As with all other “independent” fiction or non-fiction feature releases of late, many of those in release–including this title–are available to view through streaming portals or by way of video on-demand (VOD). Visit the documentary’s official website at
http://www.MyFirstAndLastFilm.net for further details.
Again, this isn’t really about seeing a life’s journey coming toward an ending or through closure. I really think of it as binge watching a TV/Video series with a fixed collection of episodes as it progresses. One knows that it will eventually comes to its conclusion. Then again, if the series one is burning through viewing episodes becomes a hit, one will know that a sequel/spin-off/revision/knock-off will be in the works, extending the life out of the intellectual property in question for many more years to come. That is how I see my life. And if one is really aged, one will see their life as a 12 or 14 chapter serial that Republic Pictures used to churn out from the 1930’s through the 1950’s, with each installment ending with a cliff hanger telling the viewer that the next thrilling episode will show in that very same theater the next week!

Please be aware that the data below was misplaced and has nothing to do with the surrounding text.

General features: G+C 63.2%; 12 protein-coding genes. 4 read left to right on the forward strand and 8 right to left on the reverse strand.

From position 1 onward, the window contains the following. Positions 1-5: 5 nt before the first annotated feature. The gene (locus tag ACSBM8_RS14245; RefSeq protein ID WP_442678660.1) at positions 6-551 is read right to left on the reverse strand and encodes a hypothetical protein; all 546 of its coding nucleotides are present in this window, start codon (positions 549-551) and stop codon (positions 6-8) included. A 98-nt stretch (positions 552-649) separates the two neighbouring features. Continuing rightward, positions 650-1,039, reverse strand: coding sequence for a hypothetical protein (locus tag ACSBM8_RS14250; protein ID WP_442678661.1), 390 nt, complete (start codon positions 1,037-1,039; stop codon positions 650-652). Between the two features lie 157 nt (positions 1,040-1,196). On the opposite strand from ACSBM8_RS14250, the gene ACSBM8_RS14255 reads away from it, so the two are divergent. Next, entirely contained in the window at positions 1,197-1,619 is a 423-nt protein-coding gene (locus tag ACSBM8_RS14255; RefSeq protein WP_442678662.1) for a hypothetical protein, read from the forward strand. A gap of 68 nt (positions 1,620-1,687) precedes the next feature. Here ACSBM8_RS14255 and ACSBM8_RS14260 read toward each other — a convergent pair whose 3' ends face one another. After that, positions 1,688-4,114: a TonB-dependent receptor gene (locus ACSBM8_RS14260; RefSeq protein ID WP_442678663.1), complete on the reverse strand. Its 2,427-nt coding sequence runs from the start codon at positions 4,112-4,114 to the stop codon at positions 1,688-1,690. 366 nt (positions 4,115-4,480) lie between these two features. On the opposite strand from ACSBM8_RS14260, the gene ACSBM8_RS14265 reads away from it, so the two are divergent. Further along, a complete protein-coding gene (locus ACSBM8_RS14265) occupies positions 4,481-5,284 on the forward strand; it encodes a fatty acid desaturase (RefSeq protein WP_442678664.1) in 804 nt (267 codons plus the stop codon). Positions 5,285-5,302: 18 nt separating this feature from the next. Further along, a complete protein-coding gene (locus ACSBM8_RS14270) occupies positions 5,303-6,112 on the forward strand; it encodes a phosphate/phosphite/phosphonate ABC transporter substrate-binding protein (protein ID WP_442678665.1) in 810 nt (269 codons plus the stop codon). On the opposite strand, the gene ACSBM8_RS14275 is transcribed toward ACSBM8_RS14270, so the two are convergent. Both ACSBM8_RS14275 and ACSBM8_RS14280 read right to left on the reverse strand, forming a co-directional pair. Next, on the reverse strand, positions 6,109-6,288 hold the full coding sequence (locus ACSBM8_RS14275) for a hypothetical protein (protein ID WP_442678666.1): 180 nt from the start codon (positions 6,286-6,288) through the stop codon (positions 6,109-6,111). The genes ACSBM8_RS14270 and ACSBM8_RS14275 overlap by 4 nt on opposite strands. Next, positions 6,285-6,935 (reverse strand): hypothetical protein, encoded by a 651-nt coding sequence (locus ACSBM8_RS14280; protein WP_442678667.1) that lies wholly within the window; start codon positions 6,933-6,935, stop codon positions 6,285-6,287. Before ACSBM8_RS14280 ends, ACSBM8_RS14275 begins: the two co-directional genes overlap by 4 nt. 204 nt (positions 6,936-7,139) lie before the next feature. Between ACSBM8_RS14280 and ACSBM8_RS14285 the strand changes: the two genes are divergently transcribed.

As The Rolling Stones once sang, “What a drag it is getting old…!”